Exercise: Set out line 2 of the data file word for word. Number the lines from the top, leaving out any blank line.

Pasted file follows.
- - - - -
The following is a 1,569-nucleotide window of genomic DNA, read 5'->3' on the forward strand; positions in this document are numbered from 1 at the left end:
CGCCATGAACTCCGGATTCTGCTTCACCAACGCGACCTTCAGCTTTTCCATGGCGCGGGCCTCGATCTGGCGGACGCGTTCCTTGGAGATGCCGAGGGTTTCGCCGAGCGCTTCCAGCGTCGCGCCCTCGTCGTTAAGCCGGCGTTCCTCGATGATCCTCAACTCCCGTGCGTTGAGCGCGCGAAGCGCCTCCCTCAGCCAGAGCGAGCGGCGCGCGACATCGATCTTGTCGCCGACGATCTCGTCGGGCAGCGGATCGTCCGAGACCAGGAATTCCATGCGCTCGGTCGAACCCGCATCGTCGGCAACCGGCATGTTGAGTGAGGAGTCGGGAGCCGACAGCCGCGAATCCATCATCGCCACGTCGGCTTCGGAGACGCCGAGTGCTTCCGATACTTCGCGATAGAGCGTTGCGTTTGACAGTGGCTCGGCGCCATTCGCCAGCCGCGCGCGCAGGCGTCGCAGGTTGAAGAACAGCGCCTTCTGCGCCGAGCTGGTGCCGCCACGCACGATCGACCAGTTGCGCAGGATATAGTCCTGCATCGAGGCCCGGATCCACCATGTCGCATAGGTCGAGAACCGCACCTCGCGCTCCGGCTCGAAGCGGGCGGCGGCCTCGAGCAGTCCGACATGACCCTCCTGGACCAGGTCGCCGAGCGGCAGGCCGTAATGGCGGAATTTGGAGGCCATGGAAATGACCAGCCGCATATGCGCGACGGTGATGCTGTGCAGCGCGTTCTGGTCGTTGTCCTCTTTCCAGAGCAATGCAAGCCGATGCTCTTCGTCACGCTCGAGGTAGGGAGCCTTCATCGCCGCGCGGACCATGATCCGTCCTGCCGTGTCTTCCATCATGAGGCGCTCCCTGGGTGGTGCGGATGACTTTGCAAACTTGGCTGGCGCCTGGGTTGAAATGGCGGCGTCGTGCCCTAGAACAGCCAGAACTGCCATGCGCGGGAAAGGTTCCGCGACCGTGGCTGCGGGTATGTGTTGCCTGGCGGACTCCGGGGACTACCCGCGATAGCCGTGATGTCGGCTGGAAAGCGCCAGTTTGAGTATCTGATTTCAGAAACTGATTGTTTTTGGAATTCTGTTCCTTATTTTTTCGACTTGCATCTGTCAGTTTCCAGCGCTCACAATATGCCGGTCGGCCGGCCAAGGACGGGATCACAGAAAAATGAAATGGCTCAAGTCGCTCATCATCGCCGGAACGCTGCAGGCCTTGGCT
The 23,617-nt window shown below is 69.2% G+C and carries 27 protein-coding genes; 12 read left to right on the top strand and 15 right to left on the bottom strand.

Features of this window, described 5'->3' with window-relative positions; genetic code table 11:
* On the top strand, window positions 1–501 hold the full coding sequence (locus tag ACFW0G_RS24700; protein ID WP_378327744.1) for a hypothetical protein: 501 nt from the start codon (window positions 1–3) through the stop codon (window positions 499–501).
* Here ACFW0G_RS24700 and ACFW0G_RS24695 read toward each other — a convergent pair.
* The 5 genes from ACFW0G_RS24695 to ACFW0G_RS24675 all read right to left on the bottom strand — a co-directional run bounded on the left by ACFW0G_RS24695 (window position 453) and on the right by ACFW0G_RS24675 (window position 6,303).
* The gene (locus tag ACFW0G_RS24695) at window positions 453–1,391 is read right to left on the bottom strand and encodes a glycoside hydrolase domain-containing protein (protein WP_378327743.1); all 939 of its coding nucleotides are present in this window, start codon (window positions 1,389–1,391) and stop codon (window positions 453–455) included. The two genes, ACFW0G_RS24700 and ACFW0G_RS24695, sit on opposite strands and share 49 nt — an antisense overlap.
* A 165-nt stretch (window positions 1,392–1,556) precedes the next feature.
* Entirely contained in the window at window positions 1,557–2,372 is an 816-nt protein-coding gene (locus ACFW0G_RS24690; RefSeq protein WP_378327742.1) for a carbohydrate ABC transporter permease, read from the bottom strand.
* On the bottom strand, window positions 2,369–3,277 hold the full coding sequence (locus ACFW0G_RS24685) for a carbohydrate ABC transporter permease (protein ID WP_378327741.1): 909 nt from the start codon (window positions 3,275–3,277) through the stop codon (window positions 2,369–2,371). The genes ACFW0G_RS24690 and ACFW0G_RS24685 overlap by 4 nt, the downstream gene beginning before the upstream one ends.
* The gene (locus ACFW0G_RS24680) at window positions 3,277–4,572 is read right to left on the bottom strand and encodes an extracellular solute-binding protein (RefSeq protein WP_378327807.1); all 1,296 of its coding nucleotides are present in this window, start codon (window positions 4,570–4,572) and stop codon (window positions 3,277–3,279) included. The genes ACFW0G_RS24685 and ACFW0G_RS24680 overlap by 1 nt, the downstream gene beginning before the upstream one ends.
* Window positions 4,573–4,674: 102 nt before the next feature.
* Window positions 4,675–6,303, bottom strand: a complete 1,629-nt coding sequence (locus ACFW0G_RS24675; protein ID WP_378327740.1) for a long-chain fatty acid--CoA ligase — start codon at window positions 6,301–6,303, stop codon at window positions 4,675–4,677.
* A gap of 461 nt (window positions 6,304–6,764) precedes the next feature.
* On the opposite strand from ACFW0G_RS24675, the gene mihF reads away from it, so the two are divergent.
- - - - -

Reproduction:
CGCCATGAACTCCGGATTCTGCTTCACCAACGCGACCTTCAGCTTTTCCATGGCGCGGGCCTCGATCTGGCGGACGCGTTCCTTGGAGATGCCGAGGGTTTCGCCGAGCGCTTCCAGCGTCGCGCCCTCGTCGTTAAGCCGGCGTTCCTCGATGATCCTCAACTCCCGTGCGTTGAGCGCGCGAAGCGCCTCCCTCAGCCAGAGCGAGCGGCGCGCGACATCGATCTTGTCGCCGACGATCTCGTCGGGCAGCGGATCGTCCGAGACCAGGAATTCCATGCGCTCGGTCGAACCCGCATCGTCGGCAACCGGCATGTTGAGTGAGGAGTCGGGAGCCGACAGCCGCGAATCCATCATCGCCACGTCGGCTTCGGAGACGCCGAGTGCTTCCGATACTTCGCGATAGAGCGTTGCGTTTGACAGTGGCTCGGCGCCATTCGCCAGCCGCGCGCGCAGGCGTCGCAGGTTGAAGAACAGCGCCTTCTGCGCCGAGCTGGTGCCGCCACGCACGATCGACCAGTTGCGCAGGATATAGTCCTGCATCGAGGCCCGGATCCACCATGTCGCATAGGTCGAGAACCGCACCTCGCGCTCCGGCTCGAAGCGGGCGGCGGCCTCGAGCAGTCCGACATGACCCTCCTGGACCAGGTCGCCGAGCGGCAGGCCGTAATGGCGGAATTTGGAGGCCATGGAAATGACCAGCCGCATATGCGCGACGGTGATGCTGTGCAGCGCGTTCTGGTCGTTGTCCTCTTTCCAGAGCAATGCAAGCCGATGCTCTTCGTCACGCTCGAGGTAGGGAGCCTTCATCGCCGCGCGGACCATGATCCGTCCTGCCGTGTCTTCCATCATGAGGCGCTCCCTGGGTGGTGCGGATGACTTTGCAAACTTGGCTGGCGCCTGGGTTGAAATGGCGGCGTCGTGCCCTAGAACAGCCAGAACTGCCATGCGCGGGAAAGGTTCCGCGACCGTGGCTGCGGGTATGTGTTGCCTGGCGGACTCCGGGGACTACCCGCGATAGCCGTGATGTCGGCTGGAAAGCGCCAGTTTGAGTATCTGATTTCAGAAACTGATTGTTTTTGGAATTCTGTTCCTTATTTTTTCGACTTGCATCTGTCAGTTTCCAGCGCTCACAATATGCCGGTCGGCCGGCCAAGGACGGGATCACAGAAAAATGAAATGGCTCAAGTCGCTCATCATCGCCGGAACGCTGCAGGCCTTGGCT